The grants were reviewed by a panel of persons active in the metro arts and disability communities. They read, discussed and ranked the applications. Their recommendations were approved by the VSA Minnesota board of directors. Eighty-three projects have been funded by this grant program since 2010, totaling $960,143. Grants up to $15,000 are available. The next deadline will be announced in early fall.
Dental clinic moves to a new location
A Faribault dental clinic that helps people with developmental disabilities has moved to better serve more clients. Southern Cities Clinic held an open house Wednesday at its new location, 400 Fourth St. NW, Faribault.
“I am excited to see that Southern Cities Clinic has a new, improved space, and is able to continue providing essential services to people with disabilities,”
Anne Barry, deputy commissioner of the Minnesota Department of Human Services said at the grand opening open house. “Many of our patients rely on the clinic, and would not be able to see a dentist otherwise.”
The clinic has been in the Faribault community since 1990, and today provides dental services to more than 1,000 individuals. Faced with a growing number of patients, the clinic relocated to have the capacity to meet needs of the people it serves.
Southern Cities Clinic is one of five dental clinics operated by the Department of Human Services to serve individuals with developmental disabilities, severe mental illness, and traumatic brain injury who are unable to obtain care from other providers. The clinic also provides outpatient psychiatric services.
New human services center opens
Hennepin County is celebrating the grand opening of its third regional human service center, at 1001 Plymouth Ave. N., Minneapolis. A ribbon-cutting celebration was held August 7.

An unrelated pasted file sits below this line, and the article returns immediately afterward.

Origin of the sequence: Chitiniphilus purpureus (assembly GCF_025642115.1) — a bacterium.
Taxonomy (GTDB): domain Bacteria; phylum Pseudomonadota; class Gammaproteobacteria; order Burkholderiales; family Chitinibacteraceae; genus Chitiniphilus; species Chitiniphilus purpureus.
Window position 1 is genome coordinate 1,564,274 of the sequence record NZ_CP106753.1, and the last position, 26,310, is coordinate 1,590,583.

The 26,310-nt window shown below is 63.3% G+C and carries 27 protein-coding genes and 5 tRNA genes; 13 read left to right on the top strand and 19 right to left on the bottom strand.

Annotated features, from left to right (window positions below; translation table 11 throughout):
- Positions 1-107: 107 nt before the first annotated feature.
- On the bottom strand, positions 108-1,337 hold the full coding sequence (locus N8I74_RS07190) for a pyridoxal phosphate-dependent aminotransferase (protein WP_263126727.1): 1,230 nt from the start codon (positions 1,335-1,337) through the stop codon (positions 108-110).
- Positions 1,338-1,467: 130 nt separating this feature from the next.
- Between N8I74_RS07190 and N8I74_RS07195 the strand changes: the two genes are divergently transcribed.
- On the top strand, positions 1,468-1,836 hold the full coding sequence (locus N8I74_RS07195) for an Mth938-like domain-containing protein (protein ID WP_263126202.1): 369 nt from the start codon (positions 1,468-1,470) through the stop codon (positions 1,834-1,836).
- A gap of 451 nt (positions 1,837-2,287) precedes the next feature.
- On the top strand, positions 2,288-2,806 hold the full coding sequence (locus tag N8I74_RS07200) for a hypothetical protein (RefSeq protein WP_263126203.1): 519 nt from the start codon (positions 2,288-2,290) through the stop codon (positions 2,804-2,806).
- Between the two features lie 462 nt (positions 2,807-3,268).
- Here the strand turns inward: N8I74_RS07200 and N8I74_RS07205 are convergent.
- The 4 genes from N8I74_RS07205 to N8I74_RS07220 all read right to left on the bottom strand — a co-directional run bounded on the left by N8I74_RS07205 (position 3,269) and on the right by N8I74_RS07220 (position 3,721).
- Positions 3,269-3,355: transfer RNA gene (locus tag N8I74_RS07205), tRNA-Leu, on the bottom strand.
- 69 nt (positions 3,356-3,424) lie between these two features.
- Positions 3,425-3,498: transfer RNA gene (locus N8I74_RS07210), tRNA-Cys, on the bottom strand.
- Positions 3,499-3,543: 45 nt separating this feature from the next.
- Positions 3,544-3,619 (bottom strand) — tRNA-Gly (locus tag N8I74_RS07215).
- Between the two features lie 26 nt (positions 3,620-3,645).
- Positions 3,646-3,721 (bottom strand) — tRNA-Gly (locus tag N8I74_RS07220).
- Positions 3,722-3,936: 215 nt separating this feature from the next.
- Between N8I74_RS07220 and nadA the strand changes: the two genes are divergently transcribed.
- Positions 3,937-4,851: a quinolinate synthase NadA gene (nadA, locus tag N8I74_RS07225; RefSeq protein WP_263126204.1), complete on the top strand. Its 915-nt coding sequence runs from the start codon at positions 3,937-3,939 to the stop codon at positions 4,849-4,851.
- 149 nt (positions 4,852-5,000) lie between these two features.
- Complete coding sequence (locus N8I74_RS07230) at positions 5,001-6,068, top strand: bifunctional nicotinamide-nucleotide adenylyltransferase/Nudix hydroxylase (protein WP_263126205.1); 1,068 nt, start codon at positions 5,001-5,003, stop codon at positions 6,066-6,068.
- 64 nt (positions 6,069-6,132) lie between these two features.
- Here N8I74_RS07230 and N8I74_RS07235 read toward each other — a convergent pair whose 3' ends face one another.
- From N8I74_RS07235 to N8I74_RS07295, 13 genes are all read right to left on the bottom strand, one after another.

Hennepin County human services staff members have been working at the site since late June, adjusting to a new address and a new way of business that allows clients to complete a broader needs assessment, apply for assistance and get referrals to other services, including those of local community agencies and faith groups.
The new, transit-friendly site is only one part of a larger plan to expand human services access from a concentration of offices in downtown Minneapolis, to six sites, spread across the county and closer to where residents live, work and attend school. Rather than taking time from work and school to make the trip downtown, Hennepin County clients can integrate needed visits with their financial workers and other county staff into their everyday routines.
Two other human services offices already are in operation in Brooklyn Center and Bloomington. A west suburban office in Hopkins will open in the fall. Two more locations, serving central and northeast Minneapolis and south Minneapolis, are planned for 2015 and 2016.